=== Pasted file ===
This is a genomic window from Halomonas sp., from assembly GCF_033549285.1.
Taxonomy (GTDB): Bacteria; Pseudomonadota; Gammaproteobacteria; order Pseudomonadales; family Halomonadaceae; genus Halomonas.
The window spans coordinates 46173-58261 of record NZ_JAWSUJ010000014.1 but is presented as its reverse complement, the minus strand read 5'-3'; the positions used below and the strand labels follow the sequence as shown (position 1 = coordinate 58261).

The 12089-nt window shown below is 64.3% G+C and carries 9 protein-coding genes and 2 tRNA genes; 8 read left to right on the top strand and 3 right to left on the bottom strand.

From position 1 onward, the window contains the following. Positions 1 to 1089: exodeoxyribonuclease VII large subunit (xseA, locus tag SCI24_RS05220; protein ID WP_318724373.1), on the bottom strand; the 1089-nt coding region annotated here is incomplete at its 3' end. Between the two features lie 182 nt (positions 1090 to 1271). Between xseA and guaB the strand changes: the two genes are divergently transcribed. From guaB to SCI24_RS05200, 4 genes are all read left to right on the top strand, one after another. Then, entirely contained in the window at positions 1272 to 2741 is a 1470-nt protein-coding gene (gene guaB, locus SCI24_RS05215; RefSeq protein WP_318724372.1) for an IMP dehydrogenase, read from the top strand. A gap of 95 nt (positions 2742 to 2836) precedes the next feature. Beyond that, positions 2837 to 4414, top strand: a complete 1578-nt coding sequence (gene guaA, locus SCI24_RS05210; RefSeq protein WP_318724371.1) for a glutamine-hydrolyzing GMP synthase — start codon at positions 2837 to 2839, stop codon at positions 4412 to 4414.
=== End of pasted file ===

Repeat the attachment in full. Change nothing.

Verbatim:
This is a genomic window from Halomonas sp., from assembly GCF_033549285.1.
Taxonomy (GTDB): Bacteria; Pseudomonadota; Gammaproteobacteria; order Pseudomonadales; family Halomonadaceae; genus Halomonas.
The window spans coordinates 46173-58261 of record NZ_JAWSUJ010000014.1 but is presented as its reverse complement, the minus strand read 5'-3'; the positions used below and the strand labels follow the sequence as shown (position 1 = coordinate 58261).

The 12089-nt window shown below is 64.3% G+C and carries 9 protein-coding genes and 2 tRNA genes; 8 read left to right on the top strand and 3 right to left on the bottom strand.

From position 1 onward, the window contains the following. Positions 1 to 1089: exodeoxyribonuclease VII large subunit (xseA, locus tag SCI24_RS05220; protein ID WP_318724373.1), on the bottom strand; the 1089-nt coding region annotated here is incomplete at its 3' end. Between the two features lie 182 nt (positions 1090 to 1271). Between xseA and guaB the strand changes: the two genes are divergently transcribed. From guaB to SCI24_RS05200, 4 genes are all read left to right on the top strand, one after another. Then, entirely contained in the window at positions 1272 to 2741 is a 1470-nt protein-coding gene (gene guaB, locus SCI24_RS05215; RefSeq protein WP_318724372.1) for an IMP dehydrogenase, read from the top strand. A gap of 95 nt (positions 2742 to 2836) precedes the next feature. Beyond that, positions 2837 to 4414, top strand: a complete 1578-nt coding sequence (gene guaA, locus SCI24_RS05210; RefSeq protein WP_318724371.1) for a glutamine-hydrolyzing GMP synthase — start codon at positions 2837 to 2839, stop codon at positions 4412 to 4414.